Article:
until he brought his family and possessions from Georgia.
Moving back, Eugenia still kept looking for a house of her
own. By August 26, 1793, Micklaszuveich had not yet
returned, and Eugenia had bought a house for herself to
live in. Accordingly, she asked the Government to name a
custodian for the St. George Street house. The governor
decided to have the house put up for auction again.
On November 10, 1794, Don Gines de Oliva, an officer
in the Third Battalion of Cuba, asked for "the house on
Royal Street, No. 45, which is in ruins and the walls
deteriorated, bounded on the east with a lot of the Kina.


north by Francisco Ruiz del Canto, south with the house
and lot of Juan Sanchez." The request was accepted
provided Olivia paid the 810 pesos agreed upon by
Micklaszuveich, who had never actually paid any money
for the house nor put up the customary bond for security.
Oliva felt the price to be too high, considering the con-
dition of the house. He was willing to pay 385 pesos or
accept the terms of a new appraisal. On December 12, the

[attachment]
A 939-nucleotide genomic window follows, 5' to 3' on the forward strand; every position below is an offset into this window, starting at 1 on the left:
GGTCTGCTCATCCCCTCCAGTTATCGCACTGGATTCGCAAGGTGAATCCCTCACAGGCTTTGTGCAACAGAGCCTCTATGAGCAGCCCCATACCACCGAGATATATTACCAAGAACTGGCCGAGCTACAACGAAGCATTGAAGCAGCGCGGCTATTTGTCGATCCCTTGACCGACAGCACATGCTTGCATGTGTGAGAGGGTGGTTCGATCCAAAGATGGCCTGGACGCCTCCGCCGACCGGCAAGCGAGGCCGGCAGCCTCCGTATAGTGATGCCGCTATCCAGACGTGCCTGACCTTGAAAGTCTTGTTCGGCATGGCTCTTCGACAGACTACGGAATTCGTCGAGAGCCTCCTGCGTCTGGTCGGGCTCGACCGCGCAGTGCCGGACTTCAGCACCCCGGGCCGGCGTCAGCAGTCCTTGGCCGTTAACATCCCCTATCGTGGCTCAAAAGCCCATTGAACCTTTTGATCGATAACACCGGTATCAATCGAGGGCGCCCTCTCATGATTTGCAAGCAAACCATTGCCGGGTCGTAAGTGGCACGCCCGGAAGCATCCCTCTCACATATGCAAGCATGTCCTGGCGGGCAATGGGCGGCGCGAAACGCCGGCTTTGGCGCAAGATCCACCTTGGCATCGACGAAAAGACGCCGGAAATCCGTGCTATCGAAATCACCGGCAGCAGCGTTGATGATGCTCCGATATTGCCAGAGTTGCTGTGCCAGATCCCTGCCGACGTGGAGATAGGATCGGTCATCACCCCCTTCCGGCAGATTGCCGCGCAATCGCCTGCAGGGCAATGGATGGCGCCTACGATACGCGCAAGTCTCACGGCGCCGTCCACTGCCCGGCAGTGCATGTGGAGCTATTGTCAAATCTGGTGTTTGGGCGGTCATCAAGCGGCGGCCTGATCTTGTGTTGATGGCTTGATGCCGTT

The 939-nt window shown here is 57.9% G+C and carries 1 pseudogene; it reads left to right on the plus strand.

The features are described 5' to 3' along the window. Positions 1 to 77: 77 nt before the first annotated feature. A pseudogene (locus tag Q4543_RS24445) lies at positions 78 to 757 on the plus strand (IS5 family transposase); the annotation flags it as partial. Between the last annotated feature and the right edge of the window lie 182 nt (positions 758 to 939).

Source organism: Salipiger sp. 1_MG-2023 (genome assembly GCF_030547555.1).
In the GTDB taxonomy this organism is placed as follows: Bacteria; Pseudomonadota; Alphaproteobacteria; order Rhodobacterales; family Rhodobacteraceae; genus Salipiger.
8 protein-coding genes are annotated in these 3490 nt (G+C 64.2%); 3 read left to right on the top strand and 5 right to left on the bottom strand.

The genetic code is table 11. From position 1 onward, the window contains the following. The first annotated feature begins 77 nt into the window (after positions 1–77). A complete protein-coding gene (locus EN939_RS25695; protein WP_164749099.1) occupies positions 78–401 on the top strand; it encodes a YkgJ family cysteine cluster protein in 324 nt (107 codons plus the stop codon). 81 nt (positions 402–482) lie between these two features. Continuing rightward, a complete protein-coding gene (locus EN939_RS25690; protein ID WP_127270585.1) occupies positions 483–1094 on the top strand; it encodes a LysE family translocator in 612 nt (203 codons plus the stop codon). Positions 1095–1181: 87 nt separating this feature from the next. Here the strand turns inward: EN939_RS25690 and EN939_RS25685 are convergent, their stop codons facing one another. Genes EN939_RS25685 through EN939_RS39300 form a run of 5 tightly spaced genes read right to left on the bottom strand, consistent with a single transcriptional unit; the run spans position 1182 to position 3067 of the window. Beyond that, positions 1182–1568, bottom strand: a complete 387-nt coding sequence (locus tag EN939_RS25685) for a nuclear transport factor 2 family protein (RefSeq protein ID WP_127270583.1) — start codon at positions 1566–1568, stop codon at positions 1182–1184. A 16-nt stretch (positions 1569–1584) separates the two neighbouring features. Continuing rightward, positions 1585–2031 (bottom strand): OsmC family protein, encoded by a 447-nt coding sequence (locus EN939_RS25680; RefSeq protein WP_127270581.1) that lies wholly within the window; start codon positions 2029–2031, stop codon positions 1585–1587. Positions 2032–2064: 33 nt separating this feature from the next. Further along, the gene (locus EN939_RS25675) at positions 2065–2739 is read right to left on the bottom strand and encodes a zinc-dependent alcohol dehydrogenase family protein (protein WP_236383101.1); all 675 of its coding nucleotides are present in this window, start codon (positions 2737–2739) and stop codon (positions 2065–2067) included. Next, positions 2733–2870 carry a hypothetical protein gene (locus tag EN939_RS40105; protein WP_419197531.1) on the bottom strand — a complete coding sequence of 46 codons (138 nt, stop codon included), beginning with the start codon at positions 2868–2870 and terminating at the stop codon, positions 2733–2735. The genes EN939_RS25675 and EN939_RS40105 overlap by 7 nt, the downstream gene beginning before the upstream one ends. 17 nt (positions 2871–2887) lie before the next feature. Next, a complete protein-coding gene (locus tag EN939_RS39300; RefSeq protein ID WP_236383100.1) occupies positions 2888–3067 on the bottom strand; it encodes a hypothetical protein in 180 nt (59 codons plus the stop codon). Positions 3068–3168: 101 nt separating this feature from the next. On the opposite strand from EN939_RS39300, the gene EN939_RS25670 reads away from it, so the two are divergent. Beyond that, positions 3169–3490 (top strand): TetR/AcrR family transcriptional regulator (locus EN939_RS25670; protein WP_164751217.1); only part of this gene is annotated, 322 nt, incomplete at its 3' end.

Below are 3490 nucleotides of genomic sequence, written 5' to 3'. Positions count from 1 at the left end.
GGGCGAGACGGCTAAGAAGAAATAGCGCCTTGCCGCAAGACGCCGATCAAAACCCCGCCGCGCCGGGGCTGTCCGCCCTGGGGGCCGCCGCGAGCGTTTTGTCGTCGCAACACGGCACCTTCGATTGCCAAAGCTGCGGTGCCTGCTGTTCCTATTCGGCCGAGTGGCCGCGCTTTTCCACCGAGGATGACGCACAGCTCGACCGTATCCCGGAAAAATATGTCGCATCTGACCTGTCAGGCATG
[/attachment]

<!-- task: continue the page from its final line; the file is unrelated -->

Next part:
accountant recommended a reappraisal of the house, and
two master carpenters valued it at 682 pesos and 4 reales.
Notice of a new auction was posted.
In February 1795, Victoriana Guillen de Fernandez
petitioned for suspension of the sale until she had
presented additional evidence of ownership by Antonia de
Avero. She offered her mother's will, made in Habana.
The testatrix mentioned her two deceased husbands, Don
Jose Guillen and Don Joaquin Blanco, her children by

each of them, and stated that all possessions left at
Blanco's death had been acquired during said marriage,
except those which she herself had brought to their
Victoriana also presented the will of her father, Jose
Guillen, dated December 17, 1743. Guillen had claimed as
his estate "the house in which I live with their sites, and
four slaves," but did not give the location of these houses.
("Houses" here means the group of buildings comprising
a dwelling, such as a house, detached kitchen, out-
buildings, etc.) Moreover, three witnesses agreed
unanimously that the house had been occupied by Guillen
during his marriage to Antonia de Avero, and that both
Guillen and Blanco had built additions to it.
Antonia de Avero's and Victoriana's statements
above yield sequence: Antonia inherited the lot from her